"I'm just waiting for the right one," said Boone-Ofosu, whose husband, a mechanic, is also interested in investing. "In every market, you can find an opportunity."
Robert Bostick, chief executive of ASPIRE America, is also working on short sales. In one deal he struck this summer and expects to go to settlement on this month, he said, the lender agreed to waive $28,000 of the balance on a $65,000 mortgage. Last week alone, lenders holding mortgages on several other properties he wants came back with counteroffers, he said.
"They're bending over backwards at this point in time to get deals done," said Bostick, a rehabber with a business administration master's from University of Pennsylvania's Wharton School.
Local institutions do consider short sales, though the requests they're seeing are largely coming from real estate agents, according to the Maryland Bankers Association. But a national industry observer said Baltimore investors shouldn't hold their breath waiting for great deals.
Most new mortgages are held not by banks but by Wall Street investors, which means the company servicing the loan can't make independent decisions about short sales, said Guy Cecala, publisher of Inside Mortgage Finance, an industry newsletter in Bethesda. Also, he said, local foreclosure numbers haven't risen to the crisis point that would force lenders to cut their losses.
"If you're in really distressed areas like Cleveland, Detroit, I think you'd find lenders more willing to talk," Cecala said.
Whichever way an investor buys property, Sherman Ragland said it's a good time to hold on to it and rent it out. Ragland, managing director of the DC Real Estate Investors' Association, which focuses on the Baltimore area as well as Washington, sees the nationwide end to easy lending standards as further incentive to be an investor-landlord.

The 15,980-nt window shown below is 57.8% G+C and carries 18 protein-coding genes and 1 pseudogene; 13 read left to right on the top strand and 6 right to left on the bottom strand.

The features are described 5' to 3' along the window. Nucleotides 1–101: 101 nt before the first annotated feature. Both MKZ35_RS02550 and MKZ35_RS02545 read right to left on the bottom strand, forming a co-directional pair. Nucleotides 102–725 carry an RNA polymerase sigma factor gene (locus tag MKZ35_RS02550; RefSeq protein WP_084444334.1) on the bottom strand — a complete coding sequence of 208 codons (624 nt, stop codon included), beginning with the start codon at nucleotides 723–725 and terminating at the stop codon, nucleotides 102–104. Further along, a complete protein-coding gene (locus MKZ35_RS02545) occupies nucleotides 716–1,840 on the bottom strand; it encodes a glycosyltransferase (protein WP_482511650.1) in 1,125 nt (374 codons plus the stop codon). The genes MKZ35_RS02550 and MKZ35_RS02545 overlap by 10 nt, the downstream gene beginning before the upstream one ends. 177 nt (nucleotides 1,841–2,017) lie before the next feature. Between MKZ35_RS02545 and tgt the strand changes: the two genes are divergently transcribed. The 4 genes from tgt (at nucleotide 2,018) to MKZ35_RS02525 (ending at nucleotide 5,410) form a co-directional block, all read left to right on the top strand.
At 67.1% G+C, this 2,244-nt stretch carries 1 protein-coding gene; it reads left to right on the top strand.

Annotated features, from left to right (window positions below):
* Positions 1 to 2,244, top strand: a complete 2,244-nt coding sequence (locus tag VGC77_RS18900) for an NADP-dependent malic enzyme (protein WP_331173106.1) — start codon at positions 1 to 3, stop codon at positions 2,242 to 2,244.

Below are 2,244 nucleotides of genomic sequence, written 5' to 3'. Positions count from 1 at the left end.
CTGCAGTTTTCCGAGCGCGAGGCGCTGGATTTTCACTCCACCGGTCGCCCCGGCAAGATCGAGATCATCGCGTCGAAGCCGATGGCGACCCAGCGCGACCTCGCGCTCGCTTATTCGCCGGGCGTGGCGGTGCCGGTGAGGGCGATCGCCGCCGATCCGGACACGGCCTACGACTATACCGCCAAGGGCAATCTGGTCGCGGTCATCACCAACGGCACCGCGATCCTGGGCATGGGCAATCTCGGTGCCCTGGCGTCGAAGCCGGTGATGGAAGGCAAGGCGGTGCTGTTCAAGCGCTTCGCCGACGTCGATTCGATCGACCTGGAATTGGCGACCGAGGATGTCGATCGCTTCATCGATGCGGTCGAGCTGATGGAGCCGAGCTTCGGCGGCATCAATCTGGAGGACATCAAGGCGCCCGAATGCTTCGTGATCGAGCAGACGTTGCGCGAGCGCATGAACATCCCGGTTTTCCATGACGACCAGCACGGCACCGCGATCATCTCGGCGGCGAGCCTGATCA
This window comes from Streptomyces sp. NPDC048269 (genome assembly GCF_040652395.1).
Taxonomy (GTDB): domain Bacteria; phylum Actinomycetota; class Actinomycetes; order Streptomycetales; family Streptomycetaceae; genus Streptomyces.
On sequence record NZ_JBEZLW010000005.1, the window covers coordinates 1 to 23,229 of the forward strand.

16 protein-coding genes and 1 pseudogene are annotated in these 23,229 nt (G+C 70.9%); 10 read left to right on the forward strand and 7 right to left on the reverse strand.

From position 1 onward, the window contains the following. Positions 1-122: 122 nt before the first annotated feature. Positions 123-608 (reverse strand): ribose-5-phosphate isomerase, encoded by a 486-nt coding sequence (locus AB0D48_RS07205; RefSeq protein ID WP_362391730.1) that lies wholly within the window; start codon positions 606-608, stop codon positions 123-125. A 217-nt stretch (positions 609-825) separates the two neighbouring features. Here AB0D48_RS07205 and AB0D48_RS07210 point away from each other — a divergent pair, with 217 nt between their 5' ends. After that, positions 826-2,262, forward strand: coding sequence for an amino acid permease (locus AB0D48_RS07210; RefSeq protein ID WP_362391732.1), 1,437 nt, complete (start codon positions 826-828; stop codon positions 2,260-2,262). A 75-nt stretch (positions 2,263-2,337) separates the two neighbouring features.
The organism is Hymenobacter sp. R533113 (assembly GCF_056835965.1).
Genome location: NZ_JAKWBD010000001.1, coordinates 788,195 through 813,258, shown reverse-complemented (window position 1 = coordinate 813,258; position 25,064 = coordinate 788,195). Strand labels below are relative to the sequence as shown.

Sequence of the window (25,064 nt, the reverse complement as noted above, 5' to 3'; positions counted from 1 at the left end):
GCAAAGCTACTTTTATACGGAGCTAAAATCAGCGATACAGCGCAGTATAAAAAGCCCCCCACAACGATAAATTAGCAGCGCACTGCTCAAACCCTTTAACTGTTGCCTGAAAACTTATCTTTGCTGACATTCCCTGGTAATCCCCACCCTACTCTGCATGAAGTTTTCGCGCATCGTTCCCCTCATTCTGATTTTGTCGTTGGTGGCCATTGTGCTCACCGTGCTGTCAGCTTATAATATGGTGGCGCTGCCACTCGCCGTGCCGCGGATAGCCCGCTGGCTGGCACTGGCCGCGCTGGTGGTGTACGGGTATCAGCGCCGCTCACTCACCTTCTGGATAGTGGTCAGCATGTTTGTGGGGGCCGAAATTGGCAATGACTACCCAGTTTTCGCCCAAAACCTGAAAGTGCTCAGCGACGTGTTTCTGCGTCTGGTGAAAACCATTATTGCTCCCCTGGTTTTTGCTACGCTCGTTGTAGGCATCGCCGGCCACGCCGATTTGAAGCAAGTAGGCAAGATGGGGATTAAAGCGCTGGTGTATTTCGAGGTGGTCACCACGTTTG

"A number of people who thought they were going to buy houses aren't," he said. "They're going to wind up renting."
That's bad news for investors who rehab properties to resell them. Columbia resident Chris Smith, 49, spent all summer waiting for the buyer of his latest project to get a mortgage.
"I hit the lending crisis," said Smith, who said his profit ended up being about $2,500, rather than the $50,000 he had expected.
But Smith -- an engineer who switched to investing full time in 2004 and also got a real estate license -- remains undaunted. And he's in a better mood now that he's looking to buy a prospective rehab property rather than sell the finished product. He's not worried about getting financing of his own: He has a home equity line of credit to tap.
Many investors turn to sources other than traditional home mortgages for funding. So-called "hard-money lenders" who give short-term loans with high interest rates are a mainstay of the market. Though they're lending more cautiously now, their cash doesn't seem to be drying up as it has for some of the mortgage outfits that relied on Wall Street, Chantker said.
Investors applying for a traditional mortgage are facing the same sorts of increased hurdles as regular homebuyers. "Banks are looking at people with good staying power," said Laura Randall, principal of World Capital Lending, an investor-focused mortgage broker in Sparks. "Particularly those who buy to resell, liquidity has become a big factor."
Other investors forgo financing entirely. At an Investors United workshop last week, school President Ian Charles Parrish told a roomful of prospective students that they can negotiate a contract, assign it to another buyer for a higher price and get a check at the settlement table without putting money down.